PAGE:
Where do babies come from!

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O Mumma
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Where do babies come from!

Postby O Mumma » Fri Aug 25, 2017 3:21 pm

Help please!

It's time to explain to my DD (4 years) where babies come. Could anyone recommend a tried and tested book we can read together to help me frame the conversation etc?

I'm also really keen to hear from any other IVF parents as to whether you modified the conversation to include this or whether, at this age, you considered it too complicated for them to digest.

Thanks in advance x

Bunnypigeon1
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Re: Where do babies come from!

Postby Bunnypigeon1 » Fri Aug 25, 2017 11:01 pm

Isn't there a specific reason you want her to know now? I decided to wait until my eldest asked me, which she did at about 5 and then wanted a lot of detail! She thought babies were conceived if a mum and dad held hands- so we had to get a few facts straight! But I didn't really expand further than there needing to be a 'special sort of hug' and then talked about what happens to fertilise the egg and the science from that point on.
I will say, the natural history museum has a great and very detailed display on how exactly babies are made....

Sloaney Pony
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Re: Where do babies come from!

Postby Sloaney Pony » Fri Aug 25, 2017 11:11 pm

"It's a long story and I'll tell you when you are older" is what my mother said to me when I asked outside Sainsbury's at Nine Elms at the age of 4 (yes: there was one there back in those days!). And at the age of 40 I still haven't been told!

Kids will work it out together when they get older. And understand IVF when they are close to teenagers. What are schools for!!!

No need for them to ever find out they were IVF, in my opinion. Unless you want to get something off your chest or feel differently.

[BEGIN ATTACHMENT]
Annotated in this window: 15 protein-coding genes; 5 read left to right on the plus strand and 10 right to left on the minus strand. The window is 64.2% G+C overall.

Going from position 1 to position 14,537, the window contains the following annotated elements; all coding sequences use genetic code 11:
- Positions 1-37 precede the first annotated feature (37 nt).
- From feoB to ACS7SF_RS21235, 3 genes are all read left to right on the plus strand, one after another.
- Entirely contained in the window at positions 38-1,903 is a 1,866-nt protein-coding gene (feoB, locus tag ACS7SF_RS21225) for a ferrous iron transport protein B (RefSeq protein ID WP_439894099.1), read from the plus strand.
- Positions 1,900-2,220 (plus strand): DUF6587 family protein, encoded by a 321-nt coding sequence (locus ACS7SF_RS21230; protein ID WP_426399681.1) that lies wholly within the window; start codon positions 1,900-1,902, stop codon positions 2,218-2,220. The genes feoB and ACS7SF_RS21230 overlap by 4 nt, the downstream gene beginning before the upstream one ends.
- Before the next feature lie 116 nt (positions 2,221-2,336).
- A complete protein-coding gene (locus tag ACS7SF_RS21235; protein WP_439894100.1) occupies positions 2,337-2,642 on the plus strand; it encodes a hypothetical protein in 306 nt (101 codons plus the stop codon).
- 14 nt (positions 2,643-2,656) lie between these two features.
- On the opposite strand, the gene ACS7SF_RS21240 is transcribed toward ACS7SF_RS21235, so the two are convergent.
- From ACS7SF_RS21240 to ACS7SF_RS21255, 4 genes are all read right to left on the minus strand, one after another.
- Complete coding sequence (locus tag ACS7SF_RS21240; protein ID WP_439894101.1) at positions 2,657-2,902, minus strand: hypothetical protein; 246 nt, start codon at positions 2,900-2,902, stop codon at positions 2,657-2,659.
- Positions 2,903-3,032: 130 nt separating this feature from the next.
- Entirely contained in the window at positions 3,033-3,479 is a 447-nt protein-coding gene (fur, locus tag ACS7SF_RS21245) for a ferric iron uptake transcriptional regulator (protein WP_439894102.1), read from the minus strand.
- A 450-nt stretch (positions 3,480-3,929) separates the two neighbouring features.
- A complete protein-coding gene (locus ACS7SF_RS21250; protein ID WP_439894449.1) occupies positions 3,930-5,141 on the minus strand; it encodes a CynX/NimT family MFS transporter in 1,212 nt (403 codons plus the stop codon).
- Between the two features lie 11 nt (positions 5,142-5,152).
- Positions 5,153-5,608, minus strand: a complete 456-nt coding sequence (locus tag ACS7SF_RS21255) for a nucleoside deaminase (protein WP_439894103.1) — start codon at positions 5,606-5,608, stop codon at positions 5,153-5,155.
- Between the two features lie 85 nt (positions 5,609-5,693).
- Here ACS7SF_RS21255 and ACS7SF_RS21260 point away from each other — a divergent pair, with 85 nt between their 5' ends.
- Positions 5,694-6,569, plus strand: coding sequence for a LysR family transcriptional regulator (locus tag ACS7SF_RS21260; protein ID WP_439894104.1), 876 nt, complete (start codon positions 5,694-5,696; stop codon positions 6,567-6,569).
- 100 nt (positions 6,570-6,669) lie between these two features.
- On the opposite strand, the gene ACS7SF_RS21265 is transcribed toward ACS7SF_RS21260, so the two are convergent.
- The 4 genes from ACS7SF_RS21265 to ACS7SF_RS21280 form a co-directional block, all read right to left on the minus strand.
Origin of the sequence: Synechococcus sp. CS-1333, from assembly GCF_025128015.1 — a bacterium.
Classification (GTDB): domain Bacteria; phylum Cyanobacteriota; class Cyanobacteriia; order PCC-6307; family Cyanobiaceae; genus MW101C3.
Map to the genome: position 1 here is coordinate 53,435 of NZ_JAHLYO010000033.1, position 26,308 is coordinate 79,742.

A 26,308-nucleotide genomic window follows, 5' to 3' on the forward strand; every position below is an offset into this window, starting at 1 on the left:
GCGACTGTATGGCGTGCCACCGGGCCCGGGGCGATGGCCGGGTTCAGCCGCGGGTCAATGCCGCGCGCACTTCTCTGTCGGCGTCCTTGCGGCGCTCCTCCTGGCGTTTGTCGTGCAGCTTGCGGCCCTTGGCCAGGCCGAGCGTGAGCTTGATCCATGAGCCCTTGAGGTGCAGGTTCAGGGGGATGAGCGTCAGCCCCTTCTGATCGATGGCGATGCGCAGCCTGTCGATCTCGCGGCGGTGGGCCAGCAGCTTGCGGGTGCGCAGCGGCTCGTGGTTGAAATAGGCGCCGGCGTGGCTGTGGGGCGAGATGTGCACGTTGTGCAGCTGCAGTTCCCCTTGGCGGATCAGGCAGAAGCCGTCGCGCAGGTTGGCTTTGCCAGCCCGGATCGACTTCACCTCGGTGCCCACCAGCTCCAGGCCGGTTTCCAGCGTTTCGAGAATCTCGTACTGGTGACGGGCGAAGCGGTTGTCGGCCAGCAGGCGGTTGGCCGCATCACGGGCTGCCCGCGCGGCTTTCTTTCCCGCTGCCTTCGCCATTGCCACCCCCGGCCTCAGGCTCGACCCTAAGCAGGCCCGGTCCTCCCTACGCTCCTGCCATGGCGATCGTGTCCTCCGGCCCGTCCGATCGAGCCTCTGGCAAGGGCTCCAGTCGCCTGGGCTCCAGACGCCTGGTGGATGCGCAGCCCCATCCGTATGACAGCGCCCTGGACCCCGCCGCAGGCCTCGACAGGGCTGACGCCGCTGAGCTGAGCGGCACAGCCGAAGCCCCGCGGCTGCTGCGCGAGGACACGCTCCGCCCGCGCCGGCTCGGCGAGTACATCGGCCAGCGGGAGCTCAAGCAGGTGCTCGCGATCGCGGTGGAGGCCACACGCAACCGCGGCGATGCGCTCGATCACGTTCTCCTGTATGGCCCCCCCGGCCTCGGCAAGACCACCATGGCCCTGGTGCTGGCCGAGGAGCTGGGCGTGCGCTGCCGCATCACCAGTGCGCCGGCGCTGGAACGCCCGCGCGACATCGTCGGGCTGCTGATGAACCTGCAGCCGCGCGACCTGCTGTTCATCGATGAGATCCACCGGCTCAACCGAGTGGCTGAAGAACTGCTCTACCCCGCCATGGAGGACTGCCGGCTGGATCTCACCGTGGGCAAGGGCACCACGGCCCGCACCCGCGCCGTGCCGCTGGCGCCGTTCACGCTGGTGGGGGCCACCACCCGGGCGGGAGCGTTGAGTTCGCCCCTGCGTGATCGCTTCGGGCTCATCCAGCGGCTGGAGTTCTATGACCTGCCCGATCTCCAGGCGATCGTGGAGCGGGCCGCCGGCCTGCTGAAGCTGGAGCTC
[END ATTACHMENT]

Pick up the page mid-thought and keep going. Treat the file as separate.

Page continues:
O Mumma
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Re: Where do babies come from!

Postby O Mumma » Sat Aug 26, 2017 7:09 am

Thanks for your replies.

My daughter is already asking hence my post and I'm happy to offer an explanation and help her understand in a way that easy for her to understand right now. I've tried the 'special hugs' response but she's loves detail and keeps asking for more.

If anyone can help suggest some books that we can read together to help frames the discussion, I would be really grateful x

Beketaten
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Re: Where do babies come from!

Postby Beketaten » Sat Aug 26, 2017 6:35 pm

This is the book my parents used with me https://www.amazon.co.uk/Body-Book-Non- ... 0590556088 It's pretty old-fashioned now, but it explains a lot about how the human body works, not just reproduction, which is presented as just part of the story, which I think makes it less of a big deal.

I was 5 when my brother was born and although I don't remember the conversation, I knew how he had come into the world by the time he arrived. My parents just told me the facts, without making me feel that any of it was rude or naughty.

As for 'letting kids find out for themselves', I hope that was a joke. Unless you want confused young teenagers exposed to all kinds of risks they are not mature or informed enough to handle, or picking up playground rumours and unsuitable content from the internet. Ignorance is not bliss.